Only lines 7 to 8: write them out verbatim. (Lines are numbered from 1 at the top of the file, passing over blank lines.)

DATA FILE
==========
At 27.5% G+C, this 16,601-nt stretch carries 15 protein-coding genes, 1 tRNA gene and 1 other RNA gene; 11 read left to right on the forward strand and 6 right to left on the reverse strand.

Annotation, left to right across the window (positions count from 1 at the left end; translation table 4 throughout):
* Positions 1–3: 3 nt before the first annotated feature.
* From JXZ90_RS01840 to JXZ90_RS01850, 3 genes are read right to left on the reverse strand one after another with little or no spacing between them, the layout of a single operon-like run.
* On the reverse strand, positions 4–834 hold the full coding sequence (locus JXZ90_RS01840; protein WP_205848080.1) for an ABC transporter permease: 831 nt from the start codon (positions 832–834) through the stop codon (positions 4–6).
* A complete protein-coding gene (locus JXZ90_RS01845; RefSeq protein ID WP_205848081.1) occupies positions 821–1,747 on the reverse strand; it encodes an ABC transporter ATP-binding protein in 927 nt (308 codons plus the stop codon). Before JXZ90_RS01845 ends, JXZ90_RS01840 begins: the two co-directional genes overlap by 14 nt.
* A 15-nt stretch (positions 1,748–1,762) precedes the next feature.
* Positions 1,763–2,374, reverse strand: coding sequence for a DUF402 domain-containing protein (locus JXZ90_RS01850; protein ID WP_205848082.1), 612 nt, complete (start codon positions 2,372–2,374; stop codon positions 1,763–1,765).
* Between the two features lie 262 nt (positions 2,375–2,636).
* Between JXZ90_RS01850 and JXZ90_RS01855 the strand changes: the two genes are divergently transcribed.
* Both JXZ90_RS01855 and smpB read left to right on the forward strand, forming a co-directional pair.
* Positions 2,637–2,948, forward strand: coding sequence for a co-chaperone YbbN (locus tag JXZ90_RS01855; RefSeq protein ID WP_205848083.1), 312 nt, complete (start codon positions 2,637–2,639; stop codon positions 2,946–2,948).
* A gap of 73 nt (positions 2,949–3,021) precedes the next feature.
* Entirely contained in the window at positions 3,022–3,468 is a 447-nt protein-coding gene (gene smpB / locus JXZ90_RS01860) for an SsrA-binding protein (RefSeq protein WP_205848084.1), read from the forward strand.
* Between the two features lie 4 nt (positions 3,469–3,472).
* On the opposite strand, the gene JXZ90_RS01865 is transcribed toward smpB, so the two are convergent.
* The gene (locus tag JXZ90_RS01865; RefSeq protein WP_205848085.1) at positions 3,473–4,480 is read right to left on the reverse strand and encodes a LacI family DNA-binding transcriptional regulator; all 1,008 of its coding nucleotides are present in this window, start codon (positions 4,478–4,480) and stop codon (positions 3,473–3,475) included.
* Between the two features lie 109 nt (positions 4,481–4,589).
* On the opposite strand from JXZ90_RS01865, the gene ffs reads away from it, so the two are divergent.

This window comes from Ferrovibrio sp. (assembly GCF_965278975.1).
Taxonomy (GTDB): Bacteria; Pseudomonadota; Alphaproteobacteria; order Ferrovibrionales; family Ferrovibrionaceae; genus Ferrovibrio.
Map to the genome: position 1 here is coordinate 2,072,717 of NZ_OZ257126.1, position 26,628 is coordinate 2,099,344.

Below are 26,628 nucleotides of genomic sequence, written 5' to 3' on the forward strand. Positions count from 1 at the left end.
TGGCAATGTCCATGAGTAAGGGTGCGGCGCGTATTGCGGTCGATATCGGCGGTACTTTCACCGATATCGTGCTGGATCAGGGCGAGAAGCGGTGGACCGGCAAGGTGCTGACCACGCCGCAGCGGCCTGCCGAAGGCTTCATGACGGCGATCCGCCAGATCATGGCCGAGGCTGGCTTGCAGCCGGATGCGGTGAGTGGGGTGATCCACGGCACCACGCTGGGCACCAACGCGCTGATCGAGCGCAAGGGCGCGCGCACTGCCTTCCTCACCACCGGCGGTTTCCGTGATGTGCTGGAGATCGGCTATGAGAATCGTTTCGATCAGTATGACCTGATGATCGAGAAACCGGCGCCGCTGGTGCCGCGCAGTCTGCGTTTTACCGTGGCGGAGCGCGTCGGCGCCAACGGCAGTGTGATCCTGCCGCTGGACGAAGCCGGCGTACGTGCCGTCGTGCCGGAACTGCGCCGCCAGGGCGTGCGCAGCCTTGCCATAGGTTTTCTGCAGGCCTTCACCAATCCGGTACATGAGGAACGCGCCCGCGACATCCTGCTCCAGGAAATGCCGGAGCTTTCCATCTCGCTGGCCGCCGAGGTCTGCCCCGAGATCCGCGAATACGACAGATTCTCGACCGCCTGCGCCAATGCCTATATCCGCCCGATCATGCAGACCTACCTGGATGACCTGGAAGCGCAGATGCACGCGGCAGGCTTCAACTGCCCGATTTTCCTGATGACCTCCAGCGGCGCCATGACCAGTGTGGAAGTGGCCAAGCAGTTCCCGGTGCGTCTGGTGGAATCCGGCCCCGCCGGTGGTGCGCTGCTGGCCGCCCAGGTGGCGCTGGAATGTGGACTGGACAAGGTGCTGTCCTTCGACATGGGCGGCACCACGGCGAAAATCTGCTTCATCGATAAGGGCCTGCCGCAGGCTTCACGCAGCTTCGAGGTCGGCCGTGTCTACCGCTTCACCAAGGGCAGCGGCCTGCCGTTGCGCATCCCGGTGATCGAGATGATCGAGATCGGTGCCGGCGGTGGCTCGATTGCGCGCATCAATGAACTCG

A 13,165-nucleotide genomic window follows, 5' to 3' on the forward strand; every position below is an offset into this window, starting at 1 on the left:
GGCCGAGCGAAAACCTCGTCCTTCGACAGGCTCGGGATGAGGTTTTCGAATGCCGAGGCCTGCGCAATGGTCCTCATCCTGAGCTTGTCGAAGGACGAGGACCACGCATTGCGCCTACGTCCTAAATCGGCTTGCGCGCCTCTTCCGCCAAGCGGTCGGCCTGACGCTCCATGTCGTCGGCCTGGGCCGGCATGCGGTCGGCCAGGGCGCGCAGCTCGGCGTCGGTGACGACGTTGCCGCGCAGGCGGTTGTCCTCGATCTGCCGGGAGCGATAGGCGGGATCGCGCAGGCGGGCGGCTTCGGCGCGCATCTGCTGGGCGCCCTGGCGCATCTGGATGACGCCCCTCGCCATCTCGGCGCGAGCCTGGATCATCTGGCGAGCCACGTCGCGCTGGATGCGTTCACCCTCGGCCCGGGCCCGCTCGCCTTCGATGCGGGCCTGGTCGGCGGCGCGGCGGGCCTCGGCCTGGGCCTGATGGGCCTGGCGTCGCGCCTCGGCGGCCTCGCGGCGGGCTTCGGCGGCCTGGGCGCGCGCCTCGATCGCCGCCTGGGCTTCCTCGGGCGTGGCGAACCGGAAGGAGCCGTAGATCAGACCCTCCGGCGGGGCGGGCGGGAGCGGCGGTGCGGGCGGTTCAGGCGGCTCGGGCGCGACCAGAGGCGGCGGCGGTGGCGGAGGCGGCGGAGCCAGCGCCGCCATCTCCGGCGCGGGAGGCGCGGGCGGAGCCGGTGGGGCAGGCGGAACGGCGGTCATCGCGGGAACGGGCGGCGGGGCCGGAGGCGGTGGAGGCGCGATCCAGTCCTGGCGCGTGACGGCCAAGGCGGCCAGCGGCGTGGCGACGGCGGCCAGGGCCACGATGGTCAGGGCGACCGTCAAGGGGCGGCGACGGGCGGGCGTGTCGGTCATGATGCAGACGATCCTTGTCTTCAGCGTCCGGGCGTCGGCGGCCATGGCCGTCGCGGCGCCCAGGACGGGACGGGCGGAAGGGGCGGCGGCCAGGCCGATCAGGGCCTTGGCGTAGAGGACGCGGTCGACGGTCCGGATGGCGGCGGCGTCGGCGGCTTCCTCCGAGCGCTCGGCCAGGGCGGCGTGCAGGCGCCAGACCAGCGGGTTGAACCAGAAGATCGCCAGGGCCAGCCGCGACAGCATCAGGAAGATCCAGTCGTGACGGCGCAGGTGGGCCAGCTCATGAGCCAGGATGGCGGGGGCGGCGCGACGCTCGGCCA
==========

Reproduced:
* A 15-nt stretch (positions 1,748–1,762) precedes the next feature.
* Positions 1,763–2,374, reverse strand: coding sequence for a DUF402 domain-containing protein (locus JXZ90_RS01850; protein ID WP_205848082.1), 612 nt, complete (start codon positions 2,372–2,374; stop codon positions 1,763–1,765).